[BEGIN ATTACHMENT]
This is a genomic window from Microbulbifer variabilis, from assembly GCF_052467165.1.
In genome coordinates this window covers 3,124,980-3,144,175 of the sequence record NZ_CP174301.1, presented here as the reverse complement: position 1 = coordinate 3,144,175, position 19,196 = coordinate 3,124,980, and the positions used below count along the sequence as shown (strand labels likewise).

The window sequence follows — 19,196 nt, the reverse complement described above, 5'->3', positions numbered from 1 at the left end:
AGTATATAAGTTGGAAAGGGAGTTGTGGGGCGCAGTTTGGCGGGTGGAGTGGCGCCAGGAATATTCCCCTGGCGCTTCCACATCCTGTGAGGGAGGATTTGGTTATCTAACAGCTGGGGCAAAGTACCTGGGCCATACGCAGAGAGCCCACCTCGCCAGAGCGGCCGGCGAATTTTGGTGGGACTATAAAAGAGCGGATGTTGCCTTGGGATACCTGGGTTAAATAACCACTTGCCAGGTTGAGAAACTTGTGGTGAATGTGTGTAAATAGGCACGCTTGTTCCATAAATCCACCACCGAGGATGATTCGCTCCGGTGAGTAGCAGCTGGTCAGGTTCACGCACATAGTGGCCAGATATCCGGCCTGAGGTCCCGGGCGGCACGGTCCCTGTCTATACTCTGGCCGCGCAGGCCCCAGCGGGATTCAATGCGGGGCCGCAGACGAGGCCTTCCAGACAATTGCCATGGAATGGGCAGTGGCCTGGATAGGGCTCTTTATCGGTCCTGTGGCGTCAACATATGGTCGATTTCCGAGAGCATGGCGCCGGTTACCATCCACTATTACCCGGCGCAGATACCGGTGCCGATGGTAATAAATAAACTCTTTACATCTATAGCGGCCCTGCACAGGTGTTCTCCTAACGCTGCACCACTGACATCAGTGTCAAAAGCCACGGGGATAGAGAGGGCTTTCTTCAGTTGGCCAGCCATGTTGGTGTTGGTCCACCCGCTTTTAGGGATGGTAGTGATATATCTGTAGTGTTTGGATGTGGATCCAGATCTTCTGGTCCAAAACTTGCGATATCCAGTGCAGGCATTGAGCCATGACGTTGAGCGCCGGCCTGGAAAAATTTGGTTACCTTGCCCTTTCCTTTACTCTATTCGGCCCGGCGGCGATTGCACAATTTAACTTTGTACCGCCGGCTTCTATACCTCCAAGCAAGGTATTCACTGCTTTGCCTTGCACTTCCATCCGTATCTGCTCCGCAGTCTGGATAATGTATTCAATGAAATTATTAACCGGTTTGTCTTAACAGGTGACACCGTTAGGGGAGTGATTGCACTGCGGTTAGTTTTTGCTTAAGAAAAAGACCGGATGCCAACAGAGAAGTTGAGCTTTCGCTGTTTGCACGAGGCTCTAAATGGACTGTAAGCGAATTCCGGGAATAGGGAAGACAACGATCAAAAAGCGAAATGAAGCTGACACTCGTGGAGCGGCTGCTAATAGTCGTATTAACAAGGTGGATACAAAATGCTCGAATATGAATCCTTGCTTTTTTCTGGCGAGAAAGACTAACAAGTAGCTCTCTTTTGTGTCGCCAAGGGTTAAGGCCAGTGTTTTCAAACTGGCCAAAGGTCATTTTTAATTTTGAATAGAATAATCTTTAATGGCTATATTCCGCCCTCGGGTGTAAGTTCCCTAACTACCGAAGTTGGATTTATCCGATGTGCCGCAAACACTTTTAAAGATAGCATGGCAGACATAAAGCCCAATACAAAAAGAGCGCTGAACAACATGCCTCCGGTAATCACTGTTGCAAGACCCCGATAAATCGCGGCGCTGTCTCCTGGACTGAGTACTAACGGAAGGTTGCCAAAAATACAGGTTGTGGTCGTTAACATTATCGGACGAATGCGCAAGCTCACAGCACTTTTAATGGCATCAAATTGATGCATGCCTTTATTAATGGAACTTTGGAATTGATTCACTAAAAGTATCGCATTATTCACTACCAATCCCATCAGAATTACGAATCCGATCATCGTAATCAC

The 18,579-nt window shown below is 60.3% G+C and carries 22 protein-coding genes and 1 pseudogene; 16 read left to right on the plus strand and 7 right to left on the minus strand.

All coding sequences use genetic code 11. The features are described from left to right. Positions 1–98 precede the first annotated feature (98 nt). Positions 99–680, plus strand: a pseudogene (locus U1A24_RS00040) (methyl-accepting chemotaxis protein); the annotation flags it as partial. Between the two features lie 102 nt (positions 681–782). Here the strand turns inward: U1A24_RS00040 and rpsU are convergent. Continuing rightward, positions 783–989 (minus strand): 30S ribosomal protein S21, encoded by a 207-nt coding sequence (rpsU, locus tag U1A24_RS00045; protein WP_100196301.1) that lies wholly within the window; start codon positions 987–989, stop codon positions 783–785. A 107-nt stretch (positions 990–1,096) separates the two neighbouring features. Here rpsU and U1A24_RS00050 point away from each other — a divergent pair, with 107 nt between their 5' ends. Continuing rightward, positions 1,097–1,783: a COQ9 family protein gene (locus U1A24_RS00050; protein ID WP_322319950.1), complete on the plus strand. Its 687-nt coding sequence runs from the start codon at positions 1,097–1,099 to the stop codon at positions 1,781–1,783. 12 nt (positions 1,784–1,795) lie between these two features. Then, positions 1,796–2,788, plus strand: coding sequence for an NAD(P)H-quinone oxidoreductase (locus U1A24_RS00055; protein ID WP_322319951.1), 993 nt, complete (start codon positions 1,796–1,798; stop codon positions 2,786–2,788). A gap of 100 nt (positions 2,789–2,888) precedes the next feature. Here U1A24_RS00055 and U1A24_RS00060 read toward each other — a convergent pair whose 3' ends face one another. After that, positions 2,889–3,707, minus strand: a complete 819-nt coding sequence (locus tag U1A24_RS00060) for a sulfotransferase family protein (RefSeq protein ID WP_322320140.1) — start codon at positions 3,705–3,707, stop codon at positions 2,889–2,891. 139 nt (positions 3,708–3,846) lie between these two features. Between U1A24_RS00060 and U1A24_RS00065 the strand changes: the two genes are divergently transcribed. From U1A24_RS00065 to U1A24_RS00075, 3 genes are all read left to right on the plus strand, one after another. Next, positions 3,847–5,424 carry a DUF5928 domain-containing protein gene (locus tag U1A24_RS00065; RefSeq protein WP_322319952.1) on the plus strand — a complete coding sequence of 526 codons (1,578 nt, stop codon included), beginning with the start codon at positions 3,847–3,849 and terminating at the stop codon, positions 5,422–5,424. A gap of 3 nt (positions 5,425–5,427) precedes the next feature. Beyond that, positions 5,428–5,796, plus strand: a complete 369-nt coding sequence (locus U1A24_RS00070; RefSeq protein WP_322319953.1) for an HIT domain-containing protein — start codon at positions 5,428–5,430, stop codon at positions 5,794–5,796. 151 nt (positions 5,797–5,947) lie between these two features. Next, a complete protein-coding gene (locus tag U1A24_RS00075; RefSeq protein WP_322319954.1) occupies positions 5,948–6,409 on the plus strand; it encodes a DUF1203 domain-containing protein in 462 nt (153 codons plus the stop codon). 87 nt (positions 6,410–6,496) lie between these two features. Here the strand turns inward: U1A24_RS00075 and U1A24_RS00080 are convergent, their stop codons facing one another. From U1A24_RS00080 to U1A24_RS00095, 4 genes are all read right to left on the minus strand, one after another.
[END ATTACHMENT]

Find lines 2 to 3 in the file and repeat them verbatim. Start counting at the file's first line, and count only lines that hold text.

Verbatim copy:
In genome coordinates this window covers 3,124,980-3,144,175 of the sequence record NZ_CP174301.1, presented here as the reverse complement: position 1 = coordinate 3,144,175, position 19,196 = coordinate 3,124,980, and the positions used below count along the sequence as shown (strand labels likewise).

The window sequence follows — 19,196 nt, the reverse complement described above, 5'->3', positions numbered from 1 at the left end: